G1020 - “The Isle Is Full of Noises That Give Delight and Hurt Not”: Reading Margaret Atwood’s Hag Seed (2016)

  • Ciclo: 2019
  • Nivel: General
  • Idioma: Inglés
  • Estado: Pospuesto
  • Lugar: ESSARP
  • Capacitador/es: Daniel Ferreyra Fernández

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Sesiones Fechas Inicia Termina
1 28 Jun 2019 05:30 PM 08:30 PM


Daniel Ferreyra Fernández

Daniel Ferreyra Fernández graduated from ISP “Dr. Joaquín V. González” as a teacher of English as a Foreign Language in 1998. He specialized in Contemporary Literature at ISP “Dr. Joaquín V. González” (1999 – 2005). Since 2001, he has been teaching courses and workshops on Contemporary Literature at “Asociación Argentina de Cultura Inglesa” (AACI) and at the British Art Centre (BAC). He currently teaches English Language IV at IES en Lenguas Vivas “Juan Ramón Fernández”, ENS en Lenguas Vivas “Sofía B. de Spangenberg” and at ISP “Dr. Joaquín V. González”. He also teaches IGCSE Literature and English B (International Baccalaureate) courses at Colegio Palermo Chico. From 2013 to 2016 he was the Head of the English Department at the Teacher Training College of the IES en Lenguas Vivas “Juan Ramón Fernández”. From 2016 to 2018 he was also the Vice Dean in that institution. He has been a facilitator at ESSARP since 2012.


All literature lovers


- To share the joys of reading fiction.
- To discuss and exchange ideas on Margaret Atwood’s Hag Seed, her narrative techniques, her recurrent themes and her fictional universe.
- To build strategies that will enable the participants to take an active role in the creation of the meaning of the novel.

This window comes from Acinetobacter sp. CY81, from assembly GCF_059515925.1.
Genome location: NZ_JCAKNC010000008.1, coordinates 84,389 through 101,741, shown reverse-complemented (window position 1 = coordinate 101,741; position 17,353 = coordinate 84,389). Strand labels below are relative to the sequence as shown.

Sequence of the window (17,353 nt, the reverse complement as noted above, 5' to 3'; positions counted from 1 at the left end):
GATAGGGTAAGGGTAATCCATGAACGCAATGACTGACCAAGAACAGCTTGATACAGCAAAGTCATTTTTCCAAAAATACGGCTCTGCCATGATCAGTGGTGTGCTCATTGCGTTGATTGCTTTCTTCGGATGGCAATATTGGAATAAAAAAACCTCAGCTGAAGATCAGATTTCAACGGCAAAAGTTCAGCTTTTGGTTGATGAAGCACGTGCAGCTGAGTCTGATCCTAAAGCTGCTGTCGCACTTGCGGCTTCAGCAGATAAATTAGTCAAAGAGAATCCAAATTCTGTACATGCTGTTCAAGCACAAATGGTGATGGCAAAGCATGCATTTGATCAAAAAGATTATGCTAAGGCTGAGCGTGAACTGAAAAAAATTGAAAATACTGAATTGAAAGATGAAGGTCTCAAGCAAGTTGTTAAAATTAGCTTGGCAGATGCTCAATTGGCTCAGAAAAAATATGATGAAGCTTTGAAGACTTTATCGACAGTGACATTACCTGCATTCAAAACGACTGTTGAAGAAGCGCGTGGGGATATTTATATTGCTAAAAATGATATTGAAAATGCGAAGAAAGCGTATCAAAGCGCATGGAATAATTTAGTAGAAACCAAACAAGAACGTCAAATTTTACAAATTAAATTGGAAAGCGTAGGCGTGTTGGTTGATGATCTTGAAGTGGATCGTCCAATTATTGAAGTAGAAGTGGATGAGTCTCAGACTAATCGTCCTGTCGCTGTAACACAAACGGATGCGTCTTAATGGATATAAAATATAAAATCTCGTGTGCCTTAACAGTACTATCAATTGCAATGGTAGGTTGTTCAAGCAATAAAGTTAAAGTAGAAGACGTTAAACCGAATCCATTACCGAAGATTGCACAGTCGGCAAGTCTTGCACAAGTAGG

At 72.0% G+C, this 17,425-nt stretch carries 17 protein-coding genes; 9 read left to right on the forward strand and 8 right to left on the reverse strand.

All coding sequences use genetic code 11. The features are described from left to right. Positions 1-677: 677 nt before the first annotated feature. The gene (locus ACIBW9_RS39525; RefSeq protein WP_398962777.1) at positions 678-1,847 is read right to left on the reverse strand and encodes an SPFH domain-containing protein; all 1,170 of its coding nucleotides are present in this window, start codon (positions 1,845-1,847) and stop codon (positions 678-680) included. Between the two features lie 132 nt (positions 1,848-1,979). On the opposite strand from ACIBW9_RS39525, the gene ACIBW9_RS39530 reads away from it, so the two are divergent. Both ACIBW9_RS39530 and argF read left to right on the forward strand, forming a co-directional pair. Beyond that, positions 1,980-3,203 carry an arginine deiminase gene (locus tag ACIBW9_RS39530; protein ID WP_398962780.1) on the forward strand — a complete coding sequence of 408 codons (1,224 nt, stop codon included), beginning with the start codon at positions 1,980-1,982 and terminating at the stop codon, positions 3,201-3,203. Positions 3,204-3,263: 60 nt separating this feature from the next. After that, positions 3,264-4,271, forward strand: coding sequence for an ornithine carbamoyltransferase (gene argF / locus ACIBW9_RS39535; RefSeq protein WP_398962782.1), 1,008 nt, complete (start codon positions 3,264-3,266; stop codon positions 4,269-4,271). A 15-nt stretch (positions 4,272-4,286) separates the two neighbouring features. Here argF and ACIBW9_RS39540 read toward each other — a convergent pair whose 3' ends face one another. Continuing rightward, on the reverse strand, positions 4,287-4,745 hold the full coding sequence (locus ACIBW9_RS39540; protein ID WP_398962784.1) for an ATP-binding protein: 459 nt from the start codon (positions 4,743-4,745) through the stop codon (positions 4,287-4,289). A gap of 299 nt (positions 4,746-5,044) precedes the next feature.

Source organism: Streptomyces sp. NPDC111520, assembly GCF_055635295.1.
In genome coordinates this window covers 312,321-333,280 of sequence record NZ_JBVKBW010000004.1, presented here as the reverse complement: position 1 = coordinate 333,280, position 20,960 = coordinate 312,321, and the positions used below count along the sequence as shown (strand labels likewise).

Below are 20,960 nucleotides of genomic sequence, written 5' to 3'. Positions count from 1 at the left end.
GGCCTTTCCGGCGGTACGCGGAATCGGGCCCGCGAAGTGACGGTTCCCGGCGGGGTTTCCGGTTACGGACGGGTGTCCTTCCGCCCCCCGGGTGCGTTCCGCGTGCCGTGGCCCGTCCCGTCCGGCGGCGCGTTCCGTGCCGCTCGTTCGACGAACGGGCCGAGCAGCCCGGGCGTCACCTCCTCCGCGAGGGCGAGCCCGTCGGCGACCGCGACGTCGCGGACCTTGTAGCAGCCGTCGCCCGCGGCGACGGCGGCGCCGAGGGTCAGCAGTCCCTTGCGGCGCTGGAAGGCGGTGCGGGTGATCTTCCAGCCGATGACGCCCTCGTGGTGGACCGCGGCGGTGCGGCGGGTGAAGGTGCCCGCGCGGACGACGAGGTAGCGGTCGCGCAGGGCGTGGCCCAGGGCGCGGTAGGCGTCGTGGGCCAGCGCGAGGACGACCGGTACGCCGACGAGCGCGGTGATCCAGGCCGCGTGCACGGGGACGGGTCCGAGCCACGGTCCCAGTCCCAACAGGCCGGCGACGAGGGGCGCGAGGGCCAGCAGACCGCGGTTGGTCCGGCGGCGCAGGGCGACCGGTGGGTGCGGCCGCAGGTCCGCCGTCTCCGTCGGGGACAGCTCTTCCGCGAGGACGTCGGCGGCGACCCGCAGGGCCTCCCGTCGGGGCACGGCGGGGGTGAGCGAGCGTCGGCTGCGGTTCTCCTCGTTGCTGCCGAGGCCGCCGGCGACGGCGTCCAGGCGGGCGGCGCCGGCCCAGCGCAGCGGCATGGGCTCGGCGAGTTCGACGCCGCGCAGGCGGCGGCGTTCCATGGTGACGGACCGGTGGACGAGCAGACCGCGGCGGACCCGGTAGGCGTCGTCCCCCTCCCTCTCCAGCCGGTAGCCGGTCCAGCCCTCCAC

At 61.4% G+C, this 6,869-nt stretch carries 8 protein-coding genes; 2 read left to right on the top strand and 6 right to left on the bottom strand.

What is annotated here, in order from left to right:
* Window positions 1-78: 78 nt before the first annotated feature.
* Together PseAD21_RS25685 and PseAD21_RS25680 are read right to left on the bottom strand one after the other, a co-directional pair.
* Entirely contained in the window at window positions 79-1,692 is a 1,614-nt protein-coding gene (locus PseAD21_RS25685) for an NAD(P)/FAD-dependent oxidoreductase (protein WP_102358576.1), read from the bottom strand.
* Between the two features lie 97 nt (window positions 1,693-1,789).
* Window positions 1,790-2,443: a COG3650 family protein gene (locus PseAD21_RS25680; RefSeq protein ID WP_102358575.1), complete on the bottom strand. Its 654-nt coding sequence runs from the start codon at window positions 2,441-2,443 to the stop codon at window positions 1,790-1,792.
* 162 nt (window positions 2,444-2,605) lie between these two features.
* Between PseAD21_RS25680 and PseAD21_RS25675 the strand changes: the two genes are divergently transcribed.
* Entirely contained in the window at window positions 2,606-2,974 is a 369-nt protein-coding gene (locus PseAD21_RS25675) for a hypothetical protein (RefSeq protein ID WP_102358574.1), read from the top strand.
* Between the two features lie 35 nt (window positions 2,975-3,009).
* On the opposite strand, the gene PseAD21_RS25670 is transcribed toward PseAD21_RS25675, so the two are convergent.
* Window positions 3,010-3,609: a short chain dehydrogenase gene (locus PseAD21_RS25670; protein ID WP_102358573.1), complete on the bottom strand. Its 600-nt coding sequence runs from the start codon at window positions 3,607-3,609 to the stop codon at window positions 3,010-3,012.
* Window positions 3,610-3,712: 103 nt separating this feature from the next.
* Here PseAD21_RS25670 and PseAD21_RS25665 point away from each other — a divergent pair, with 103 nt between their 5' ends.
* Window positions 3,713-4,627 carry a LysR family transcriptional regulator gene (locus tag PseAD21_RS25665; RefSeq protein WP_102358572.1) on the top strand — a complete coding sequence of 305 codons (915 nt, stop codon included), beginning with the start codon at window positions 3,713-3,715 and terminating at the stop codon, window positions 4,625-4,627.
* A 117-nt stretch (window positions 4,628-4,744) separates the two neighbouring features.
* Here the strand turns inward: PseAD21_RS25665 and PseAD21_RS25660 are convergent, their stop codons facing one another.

In Hag Seed (2016), Margaret Atwood explores the life of theatre director Felix who, betrayed by a trusted colleague, is exiled from his position in society. Having suffered in isolation, Felix is granted the position of teaching in a prison literacy program, and begins to plot his revenge against those who betrayed him. Throughout the novel, Atwood manages to subtly draw parallelisms between Felix’s predicament and the life of Prospero, the wronged Duke of Milan, who has also suffered exile on a remote island in William Shakespeare’s masterful The Tempest. Both Atwood’s and Shakespeare’s works will enter a dialogic relationship in which the main themes of loss, revenge, imprisonment (literal and metaphorical) will be resignified.


- Presentation of an integrated approach to Margaret Atwood’s Hag Seed (2016). - Guided group reflection and exchange of ideas on the text. - Reading of key sections of Margaret Atwood’s Hag Seed and William Shakespeare’s The Tempest to appreciate how the two works converse intertextually and resignify each other.


Margaret Atwood’s Hag Seed.
William Shakespeare’s The Tempest.

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